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Now with the harvest just finishing – due to the cool weather at the beginning of the year – I had visited El’Masroig and learnt they have two new wines for export being launched soon.  So when we arrived at their stand we had to wait as people were busy tasting and buying wines.  It is so nice to see old friends and even better when you find they have won awards. The nuclear plant in Asco had given them 4 awards for their wines, wonderful.  There is another visit on the cards so I am looking forward to that.

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To reach the wine area you can either cross the bridge or, as we did, walk round past the church. Here we found some craft stalls and a few more tractors.  Also spread out along the street were traditional wood burning fires, plus new ones especially for burning the new pellet type of fuel which is made from the husks of almonds and the residue of the olives. Here you also find a small bar with it’s tables and chairs set out in front and across the road next to a stall selling Iberian Ham and cheeses. It was to here we came after walking round and decided to have a couple of glasses of wine whilst trying some of the ham and cheese.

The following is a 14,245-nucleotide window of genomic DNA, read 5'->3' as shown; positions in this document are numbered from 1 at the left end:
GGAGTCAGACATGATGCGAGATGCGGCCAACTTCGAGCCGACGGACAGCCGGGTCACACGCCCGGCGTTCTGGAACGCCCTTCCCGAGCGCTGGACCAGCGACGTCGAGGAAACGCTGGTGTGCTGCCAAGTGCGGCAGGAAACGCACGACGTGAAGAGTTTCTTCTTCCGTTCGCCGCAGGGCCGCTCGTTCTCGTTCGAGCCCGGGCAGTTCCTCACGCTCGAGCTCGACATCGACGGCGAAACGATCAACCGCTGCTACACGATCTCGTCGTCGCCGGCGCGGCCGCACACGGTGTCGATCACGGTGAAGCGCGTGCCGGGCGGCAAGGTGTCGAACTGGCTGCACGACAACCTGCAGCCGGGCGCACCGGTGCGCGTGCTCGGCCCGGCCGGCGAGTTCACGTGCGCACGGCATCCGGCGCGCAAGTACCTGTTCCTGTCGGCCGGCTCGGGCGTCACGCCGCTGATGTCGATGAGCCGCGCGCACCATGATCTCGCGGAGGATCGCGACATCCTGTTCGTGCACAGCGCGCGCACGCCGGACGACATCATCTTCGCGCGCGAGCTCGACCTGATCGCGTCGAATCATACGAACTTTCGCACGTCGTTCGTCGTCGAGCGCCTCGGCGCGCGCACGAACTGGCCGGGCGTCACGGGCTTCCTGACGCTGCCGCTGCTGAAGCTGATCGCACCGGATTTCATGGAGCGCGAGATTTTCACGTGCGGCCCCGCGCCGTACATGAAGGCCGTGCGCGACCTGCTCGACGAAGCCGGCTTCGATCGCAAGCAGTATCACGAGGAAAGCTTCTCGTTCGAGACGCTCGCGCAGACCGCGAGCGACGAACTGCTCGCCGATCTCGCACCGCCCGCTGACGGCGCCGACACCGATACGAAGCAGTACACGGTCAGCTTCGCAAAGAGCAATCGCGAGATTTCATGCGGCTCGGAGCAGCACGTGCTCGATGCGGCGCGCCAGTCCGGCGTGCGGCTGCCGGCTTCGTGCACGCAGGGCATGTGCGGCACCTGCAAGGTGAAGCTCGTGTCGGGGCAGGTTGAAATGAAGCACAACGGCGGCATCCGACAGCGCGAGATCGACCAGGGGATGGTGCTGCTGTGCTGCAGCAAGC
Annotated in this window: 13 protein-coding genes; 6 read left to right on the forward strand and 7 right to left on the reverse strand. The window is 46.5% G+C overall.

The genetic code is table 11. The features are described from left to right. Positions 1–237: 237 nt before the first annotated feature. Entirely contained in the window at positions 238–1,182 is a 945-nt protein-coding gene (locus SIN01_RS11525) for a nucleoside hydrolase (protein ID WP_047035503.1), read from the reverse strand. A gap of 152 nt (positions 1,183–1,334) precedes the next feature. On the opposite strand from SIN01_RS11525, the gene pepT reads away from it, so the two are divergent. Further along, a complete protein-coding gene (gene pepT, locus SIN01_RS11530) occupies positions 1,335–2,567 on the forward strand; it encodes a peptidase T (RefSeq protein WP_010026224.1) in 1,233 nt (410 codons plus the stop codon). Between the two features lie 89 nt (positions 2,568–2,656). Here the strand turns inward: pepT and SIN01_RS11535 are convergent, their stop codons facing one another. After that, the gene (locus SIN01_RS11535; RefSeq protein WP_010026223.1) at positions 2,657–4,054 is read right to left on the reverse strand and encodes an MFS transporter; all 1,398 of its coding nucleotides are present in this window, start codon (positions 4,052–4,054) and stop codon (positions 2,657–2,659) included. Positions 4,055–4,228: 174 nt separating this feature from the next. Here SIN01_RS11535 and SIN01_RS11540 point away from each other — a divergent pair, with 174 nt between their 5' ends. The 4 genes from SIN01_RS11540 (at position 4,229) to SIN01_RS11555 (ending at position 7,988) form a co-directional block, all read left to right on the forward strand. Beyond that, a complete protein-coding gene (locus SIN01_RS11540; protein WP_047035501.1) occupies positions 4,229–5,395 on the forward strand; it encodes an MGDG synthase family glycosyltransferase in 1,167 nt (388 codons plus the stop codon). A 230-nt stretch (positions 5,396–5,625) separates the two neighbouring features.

It was fun sitting there watching as people came and went moving the tables and chairs to make bigger seating areas. Once or twice friends would turn up invite others join them at their table. So without hesitation table, chairs and drinks would up sticks and march to join the party, I do love this country.

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After this we decided to head home so took a leisurely stroll back to the car park.  I noticed how few people were around although this large eatery was doing very well. When we reached the car the reason was made clear, when I turned the engine on the clock said it was just past midnight.  So although the Agricola section was shut the fun fair, bars and eateries were going strong.   Here’s to next year.